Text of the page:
Savvy Splurging: Holiday Budgeting Tips
Planning ahead may make holiday shopping less stressful.
Shopping for gifts is one of the most exciting parts of the holiday season. When you find the right gifts, you can’t just pass them up, knowing the delight and joy your loved ones feel when they open them.
But if you’re not careful, it’s easy to overindulge on holiday shopping. In 2022, Americans collectively spent more than $936 billion during the holiday season!¹
Gifts aren’t the only expenses during the holiday season. Many people throw parties, travel, and even buy special clothes (hello New Year’s Eve) this time of year. Those expenses may be overlooked in planning, but you’ll certainly be reminded of them when it’s time to pay the bills.
Creating a holiday budget ahead of time may help you keep your spending on track and reduce stress once you start shopping. Not sure where to start? Take a look at our tips so you’re ready to hit the stores this season.
Building a holiday budget may help you be more intentional with your holiday spending.
Customize your budget to fit your needs and estimated holiday expenses.
Keeping holiday funds in a dedicated high-yield savings account may help you save money faster.
Benefits of Holiday Budgeting
Though creating a budget for the holidays is by no means required, it may make the season more enjoyable and help you be more intentional with your spending. Here are a few benefits you might experience when you use a budget for your holiday expenses.
Reduced Stress: Allocating funds for gifts, entertainment, food, and travel may reduce decision-making stress at the point of purchase. It may also help reduce stress after the holidays if you aren’t faced with an empty bank account!
Intentional Spending: Pre-planned spending may also allow you to be more mindful about what you’re buying and could reduce the number of impulse purchases you make.²
Less Risk of Debt: The average person takes on more than $1,500 in debt from holiday shopping.³ A good plan may help you avoid high rates and credit card debt, potentially impacting your finances long after the holiday season.
A holiday budget may help you start off 2024 strong—like you gave yourself the gift of better financial wellness !
How to Budget Ahead for the Holidays
If you already have a budgeting system that works for you, you could adapt it for the holidays. But if you don’t have one or haven’t had success with your holiday budgeting efforts before, try using these steps.
1. Break Spending into Categories
Before you determine how much money you want to spend, it may be useful to break your budget into categories to help give you a clearer picture of your spending. For example, you may want to budget for the following:
Miscellaneous (decorations, wrapping paper, etc.)
This is just a starting point. This is your plan – add other categories to customize it any way that works for you.
2. Pre-Planning and Listing
Creating a list for gift shopping helps you be more intentional with your holiday spending. It’s fun to be generous. But check yourself – do you really need to buy a gift for everyone? A list gives you an opportunity to think it through and prioritize.
If you often host a holiday meal or party, consider listing out the expenses associated with it to help you plan to set that money aside ahead of time.
3. Set Amounts for Each Category
Once you know how you want to break down your budget, set targets for each category based on how much you’re comfortable spending. Consider how much you’ve spent on holiday expenses in previous years if you’re not sure where to start.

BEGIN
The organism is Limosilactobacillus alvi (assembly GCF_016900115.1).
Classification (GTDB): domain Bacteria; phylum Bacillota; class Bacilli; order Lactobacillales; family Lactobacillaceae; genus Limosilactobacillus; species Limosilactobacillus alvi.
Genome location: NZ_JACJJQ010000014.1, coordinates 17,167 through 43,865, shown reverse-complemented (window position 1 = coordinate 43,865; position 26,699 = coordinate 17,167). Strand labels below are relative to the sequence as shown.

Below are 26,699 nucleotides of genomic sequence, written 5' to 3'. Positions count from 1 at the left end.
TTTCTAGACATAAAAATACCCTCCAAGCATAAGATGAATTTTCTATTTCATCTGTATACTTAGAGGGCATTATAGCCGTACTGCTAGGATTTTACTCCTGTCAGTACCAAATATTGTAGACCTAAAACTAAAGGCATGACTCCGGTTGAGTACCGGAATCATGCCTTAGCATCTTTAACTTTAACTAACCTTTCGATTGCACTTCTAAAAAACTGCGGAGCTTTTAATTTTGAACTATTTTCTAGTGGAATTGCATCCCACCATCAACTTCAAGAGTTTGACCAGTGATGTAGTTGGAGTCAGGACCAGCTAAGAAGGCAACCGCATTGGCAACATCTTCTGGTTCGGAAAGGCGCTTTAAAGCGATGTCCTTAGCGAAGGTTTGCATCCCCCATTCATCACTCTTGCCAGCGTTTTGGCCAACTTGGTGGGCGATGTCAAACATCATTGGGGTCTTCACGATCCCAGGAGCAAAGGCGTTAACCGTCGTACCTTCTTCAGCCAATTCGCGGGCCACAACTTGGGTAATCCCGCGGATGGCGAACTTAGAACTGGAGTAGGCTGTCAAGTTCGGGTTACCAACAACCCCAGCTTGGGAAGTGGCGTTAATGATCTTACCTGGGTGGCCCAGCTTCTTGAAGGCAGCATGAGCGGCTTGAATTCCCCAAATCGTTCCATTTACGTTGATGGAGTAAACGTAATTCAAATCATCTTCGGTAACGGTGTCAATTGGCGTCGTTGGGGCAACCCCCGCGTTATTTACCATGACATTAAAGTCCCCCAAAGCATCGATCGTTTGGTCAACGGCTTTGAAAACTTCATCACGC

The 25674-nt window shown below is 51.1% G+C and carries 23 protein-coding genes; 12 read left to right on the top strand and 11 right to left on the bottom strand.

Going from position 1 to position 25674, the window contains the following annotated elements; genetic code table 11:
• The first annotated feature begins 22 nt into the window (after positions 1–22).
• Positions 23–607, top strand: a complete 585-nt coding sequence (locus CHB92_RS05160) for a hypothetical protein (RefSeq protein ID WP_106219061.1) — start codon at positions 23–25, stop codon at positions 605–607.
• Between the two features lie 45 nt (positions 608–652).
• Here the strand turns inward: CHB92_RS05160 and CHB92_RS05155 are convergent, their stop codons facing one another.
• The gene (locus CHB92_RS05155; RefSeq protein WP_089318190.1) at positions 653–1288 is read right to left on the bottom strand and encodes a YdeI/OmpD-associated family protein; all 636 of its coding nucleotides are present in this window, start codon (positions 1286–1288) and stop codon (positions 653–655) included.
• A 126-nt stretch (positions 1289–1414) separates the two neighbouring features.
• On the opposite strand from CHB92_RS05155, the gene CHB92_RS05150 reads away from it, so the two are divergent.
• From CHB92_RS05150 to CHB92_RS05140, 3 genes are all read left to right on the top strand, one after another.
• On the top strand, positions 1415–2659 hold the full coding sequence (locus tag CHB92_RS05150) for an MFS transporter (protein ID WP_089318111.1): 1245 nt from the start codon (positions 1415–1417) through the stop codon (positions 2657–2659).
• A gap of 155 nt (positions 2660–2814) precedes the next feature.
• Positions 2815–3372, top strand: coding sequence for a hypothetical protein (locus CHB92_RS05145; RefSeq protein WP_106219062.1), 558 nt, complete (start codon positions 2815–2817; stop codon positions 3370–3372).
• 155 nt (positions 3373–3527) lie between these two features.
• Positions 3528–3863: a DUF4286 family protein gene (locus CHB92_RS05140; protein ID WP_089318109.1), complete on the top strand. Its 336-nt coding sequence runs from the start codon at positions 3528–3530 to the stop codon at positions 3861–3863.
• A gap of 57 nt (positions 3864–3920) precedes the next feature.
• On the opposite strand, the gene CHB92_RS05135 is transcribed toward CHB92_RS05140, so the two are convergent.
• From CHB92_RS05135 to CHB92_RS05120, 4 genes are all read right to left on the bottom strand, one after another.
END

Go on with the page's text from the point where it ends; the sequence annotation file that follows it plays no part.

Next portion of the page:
For example, your budget targets may look something like this.
Travel - $1,000
Gifts - $1,500
Entertaining/meals - $2,000
Miscellaneous - $350
Your targets may be higher or lower depending on several factors, such as the number of people in your family or how many people you exchange gifts with.
Once you have these target amounts in mind, you’re ready to start saving.
4. Set up a Dedicated Savings Account
To prepare for holiday spending, you may find it beneficial to create a separate savings account for these savings.⁴ This may help you keep track of your progress and reduce the risk of dipping into these funds for other purposes.
When choosing a savings account, look for one that earns a competitive rate so your money grows over time. Also be on the lookout for any hidden fees or minimum balance requirements that could impact your balance.
Spending During the Holidays
Creating a plan for holiday spending is just the first step. Following through and keeping with the plan are also key. Here are some tips.
Stick to Your Shopping List: You’ve done the pre-work by making a list so don’t fall prey to the impulse purchase.
Track Your Spending: It’s tough to stay on track if you don’t know how much you’re spending. Keep a log of your purchases and compare what you’ve spent against how much you allocated.⁵
Shop Early: It’s normal for prices on in-demand gifts and products to go up throughout the holiday season. Start shopping early to take advantage of lower prices and potential deals (like Black Friday or Cyber Monday).
Compare Prices: Prices often vary by retailer, especially if you’re shopping online. Take some time to compare prices before making a purchase.
Use Credit Strategically: If you’re going to use a credit card to make purchases, consider using one that earns cash back or other rewards on what you charge. This may help you get a bit more bang for your buck. (Just be sure to plan for paying off the balance!)
Creating a holiday budget is a great way to help you be more intentional with your holiday spending. The sooner you start, the easier it may be to build your savings and set yourself up for a successful and less stressful holiday shopping season.